“It’s really nice when students tell me how much they enjoyed my class,” he said. “When someone says that my class is the first time they enjoyed a science course, that means a lot to me.”

And as he discusses the impact of MMF, it’s clear how much the education component of the festival’s impact colors his view of the event.

“For years, MMF was one of the major draws to the Lake Cumberland area during the summer,” Fries said. “It introduced kids to the college. Kids were brought to the festival who didn’t even realize the area had a festival. Kids got introduced to the idea of college, which is a good thing.”
That spirit of broadening the horizons of others is something that Fries applied during his tenure with MMF.

“Even if you haven’t heard of an act at MMF,” Fries said, “when you hear them play, you’re going to love them. The music is always so good. That is something that always sets MMF apart from a lot of other festivals: its innovation and diversity and how it’s incorporated into the festival.”

Fries’s love and appreciation for MMF and his dedication to the event is what led him to being named this year’s Lifetime Achievement Award, MMF Executive Director Tiffany Finley said.

“Denny has a long, rich history with the Master Musicians Festival,” Finley said. “Whether serving as a board member, a volunteer, or a fan, he is a significant part of what makes MMF so special and his love of MMF does not go unnoticed. In fact, that love is a value he’s instilled in his entire family, and as a result, both of his children have served on our board of directors. Denny is the perfect person to talk to if you want to hear stories about MMF’s good ol’ days with a smile on his face. I look forward to honoring him and hearing many of those stories as we celebrate our 30th anniversary.”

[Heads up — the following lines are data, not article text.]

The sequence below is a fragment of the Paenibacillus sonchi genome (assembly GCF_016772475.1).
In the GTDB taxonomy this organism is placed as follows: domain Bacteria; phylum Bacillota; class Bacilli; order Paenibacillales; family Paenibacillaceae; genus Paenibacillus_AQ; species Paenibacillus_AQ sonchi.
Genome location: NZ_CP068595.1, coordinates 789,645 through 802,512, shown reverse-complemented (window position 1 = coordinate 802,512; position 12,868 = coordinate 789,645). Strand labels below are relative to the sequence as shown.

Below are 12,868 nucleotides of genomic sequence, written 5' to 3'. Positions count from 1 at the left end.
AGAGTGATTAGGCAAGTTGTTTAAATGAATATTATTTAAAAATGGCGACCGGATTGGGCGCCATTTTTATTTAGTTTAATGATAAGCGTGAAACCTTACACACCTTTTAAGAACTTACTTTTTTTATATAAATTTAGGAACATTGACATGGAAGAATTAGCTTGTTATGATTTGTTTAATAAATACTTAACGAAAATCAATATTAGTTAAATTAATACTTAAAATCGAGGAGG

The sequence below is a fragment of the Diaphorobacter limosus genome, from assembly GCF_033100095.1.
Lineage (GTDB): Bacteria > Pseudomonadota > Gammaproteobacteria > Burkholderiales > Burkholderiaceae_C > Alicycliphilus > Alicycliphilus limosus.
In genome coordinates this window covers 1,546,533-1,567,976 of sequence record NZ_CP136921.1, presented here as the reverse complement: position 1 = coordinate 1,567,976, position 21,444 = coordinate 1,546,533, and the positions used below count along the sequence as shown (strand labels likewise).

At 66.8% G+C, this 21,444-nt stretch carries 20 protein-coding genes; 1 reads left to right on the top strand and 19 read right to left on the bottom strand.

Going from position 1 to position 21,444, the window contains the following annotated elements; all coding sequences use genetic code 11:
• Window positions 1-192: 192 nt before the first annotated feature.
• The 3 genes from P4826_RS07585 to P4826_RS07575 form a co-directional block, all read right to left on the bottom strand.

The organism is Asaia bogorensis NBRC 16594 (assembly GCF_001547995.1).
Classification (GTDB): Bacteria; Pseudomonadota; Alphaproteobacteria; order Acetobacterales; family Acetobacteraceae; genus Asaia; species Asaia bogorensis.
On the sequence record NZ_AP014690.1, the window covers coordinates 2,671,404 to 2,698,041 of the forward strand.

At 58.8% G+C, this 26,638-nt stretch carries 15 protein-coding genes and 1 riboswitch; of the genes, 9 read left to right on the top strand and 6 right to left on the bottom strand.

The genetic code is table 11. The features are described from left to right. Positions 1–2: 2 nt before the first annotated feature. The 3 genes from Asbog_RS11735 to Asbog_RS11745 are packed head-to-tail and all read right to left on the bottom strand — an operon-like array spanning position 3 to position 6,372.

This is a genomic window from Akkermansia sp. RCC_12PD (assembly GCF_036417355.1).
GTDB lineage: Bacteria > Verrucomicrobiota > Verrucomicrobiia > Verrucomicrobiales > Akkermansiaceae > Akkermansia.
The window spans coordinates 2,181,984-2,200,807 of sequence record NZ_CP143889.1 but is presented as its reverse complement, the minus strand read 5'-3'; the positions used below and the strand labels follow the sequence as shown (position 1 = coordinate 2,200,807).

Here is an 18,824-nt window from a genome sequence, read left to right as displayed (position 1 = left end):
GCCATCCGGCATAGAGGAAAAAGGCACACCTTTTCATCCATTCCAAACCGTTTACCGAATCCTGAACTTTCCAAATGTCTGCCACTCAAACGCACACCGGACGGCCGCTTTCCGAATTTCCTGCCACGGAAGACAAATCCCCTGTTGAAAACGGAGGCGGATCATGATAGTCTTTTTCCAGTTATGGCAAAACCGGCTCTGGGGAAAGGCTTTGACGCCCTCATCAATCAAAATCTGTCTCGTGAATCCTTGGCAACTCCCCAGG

Fries is just as likely to humbly wave off Finley’s accolades, but still share what he’s learned and experienced over the years. And that’s just one example of why he’s been picked “out of the bunch.”

Denny Fries will be honored with the Lifetime Achievement award at 5:20 p.m. Saturday, July 15, on the main festival stage at the 30th annual Master Musicians Festival in Somerset, Kentucky.

Denny Fries and his daughter Megan Fries at a past Master Musicians Festival
Denny Fires with his daughter Megan who began helping with the festival at the age of 10.
Denny with his wife Wanda and son Jesse Fires at a past Master Musicians Festival.
Denny Fries with his wife Wanda and son Jesse at a past Master Musicians Festival. Both of Denny’s children have served as MMF Board members.
Denny and Wanda Fries at a past Master Musicians Festival
Denny and Wanda Fries listening to music at a past Master Musicians Festival.

MMF is south central Kentucky’s premier two-day music festival, bringing a wide variety of multi-cultural, multi-generational and multi-racial music to three stages July 14-15, 2023, on Somerset Community College’s Festival Field. MMF is led by a non-profit, all-volunteer board of directors made up of artists, educators, business leaders, and other community-minded residents dedicated to bringing musical excellence to rural Kentucky at an affordable price. For more information or to purchase tickets for the 30th anniversary festival sponsored by the City of Somerset, visit